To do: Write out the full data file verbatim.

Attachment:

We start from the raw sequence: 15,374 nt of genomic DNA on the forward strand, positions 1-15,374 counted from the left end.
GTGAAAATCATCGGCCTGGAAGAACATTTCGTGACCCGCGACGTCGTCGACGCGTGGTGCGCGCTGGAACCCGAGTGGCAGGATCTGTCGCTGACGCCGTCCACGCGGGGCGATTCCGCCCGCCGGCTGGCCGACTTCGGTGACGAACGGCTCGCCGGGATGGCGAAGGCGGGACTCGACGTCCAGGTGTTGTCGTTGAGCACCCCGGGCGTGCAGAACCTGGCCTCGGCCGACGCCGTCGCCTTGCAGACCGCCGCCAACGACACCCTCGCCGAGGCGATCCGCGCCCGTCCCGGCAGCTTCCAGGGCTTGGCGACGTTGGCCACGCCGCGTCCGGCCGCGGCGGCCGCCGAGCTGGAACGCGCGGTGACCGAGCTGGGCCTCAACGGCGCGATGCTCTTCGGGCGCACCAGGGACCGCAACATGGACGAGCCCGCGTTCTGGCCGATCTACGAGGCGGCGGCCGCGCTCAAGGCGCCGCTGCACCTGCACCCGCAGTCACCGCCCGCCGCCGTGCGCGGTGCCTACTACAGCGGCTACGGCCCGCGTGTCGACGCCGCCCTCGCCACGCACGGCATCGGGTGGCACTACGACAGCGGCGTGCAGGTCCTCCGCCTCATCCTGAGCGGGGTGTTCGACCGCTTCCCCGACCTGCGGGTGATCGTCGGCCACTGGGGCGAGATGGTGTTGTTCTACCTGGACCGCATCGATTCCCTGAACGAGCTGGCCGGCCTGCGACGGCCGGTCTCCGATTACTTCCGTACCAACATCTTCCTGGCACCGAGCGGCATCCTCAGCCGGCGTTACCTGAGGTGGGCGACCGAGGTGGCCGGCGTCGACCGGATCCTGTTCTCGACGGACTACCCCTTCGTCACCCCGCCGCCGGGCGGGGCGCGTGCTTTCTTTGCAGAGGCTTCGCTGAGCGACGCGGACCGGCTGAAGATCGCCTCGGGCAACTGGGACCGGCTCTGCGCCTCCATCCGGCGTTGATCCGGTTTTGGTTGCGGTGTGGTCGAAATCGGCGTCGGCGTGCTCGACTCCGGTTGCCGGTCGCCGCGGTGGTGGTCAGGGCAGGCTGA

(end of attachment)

We start from the raw sequence: 15,374 nt of genomic DNA on the forward strand, positions 1-15,374 counted from the left end.
GTGAAAATCATCGGCCTGGAAGAACATTTCGTGACCCGCGACGTCGTCGACGCGTGGTGCGCGCTGGAACCCGAGTGGCAGGATCTGTCGCTGACGCCGTCCACGCGGGGCGATTCCGCCCGCCGGCTGGCCGACTTCGGTGACGAACGGCTCGCCGGGATGGCGAAGGCGGGACTCGACGTCCAGGTGTTGTCGTTGAGCACCCCGGGCGTGCAGAACCTGGCCTCGGCCGACGCCGTCGCCTTGCAGACCGCCGCCAACGACACCCTCGCCGAGGCGATCCGCGCCCGTCCCGGCAGCTTCCAGGGCTTGGCGACGTTGGCCACGCCGCGTCCGGCCGCGGCGGCCGCCGAGCTGGAACGCGCGGTGACCGAGCTGGGCCTCAACGGCGCGATGCTCTTCGGGCGCACCAGGGACCGCAACATGGACGAGCCCGCGTTCTGGCCGATCTACGAGGCGGCGGCCGCGCTCAAGGCGCCGCTGCACCTGCACCCGCAGTCACCGCCCGCCGCCGTGCGCGGTGCCTACTACAGCGGCTACGGCCCGCGTGTCGACGCCGCCCTCGCCACGCACGGCATCGGGTGGCACTACGACAGCGGCGTGCAGGTCCTCCGCCTCATCCTGAGCGGGGTGTTCGACCGCTTCCCCGACCTGCGGGTGATCGTCGGCCACTGGGGCGAGATGGTGTTGTTCTACCTGGACCGCATCGATTCCCTGAACGAGCTGGCCGGCCTGCGACGGCCGGTCTCCGATTACTTCCGTACCAACATCTTCCTGGCACCGAGCGGCATCCTCAGCCGGCGTTACCTGAGGTGGGCGACCGAGGTGGCCGGCGTCGACCGGATCCTGTTCTCGACGGACTACCCCTTCGTCACCCCGCCGCCGGGCGGGGCGCGTGCTTTCTTTGCAGAGGCTTCGCTGAGCGACGCGGACCGGCTGAAGATCGCCTCGGGCAACTGGGACCGGCTCTGCGCCTCCATCCGGCGTTGATCCGGTTTTGGTTGCGGTGTGGTCGAAATCGGCGTCGGCGTGCTCGACTCCGGTTGCCGGTCGCCGCGGTGGTGGTCAGGGCAGGCTGA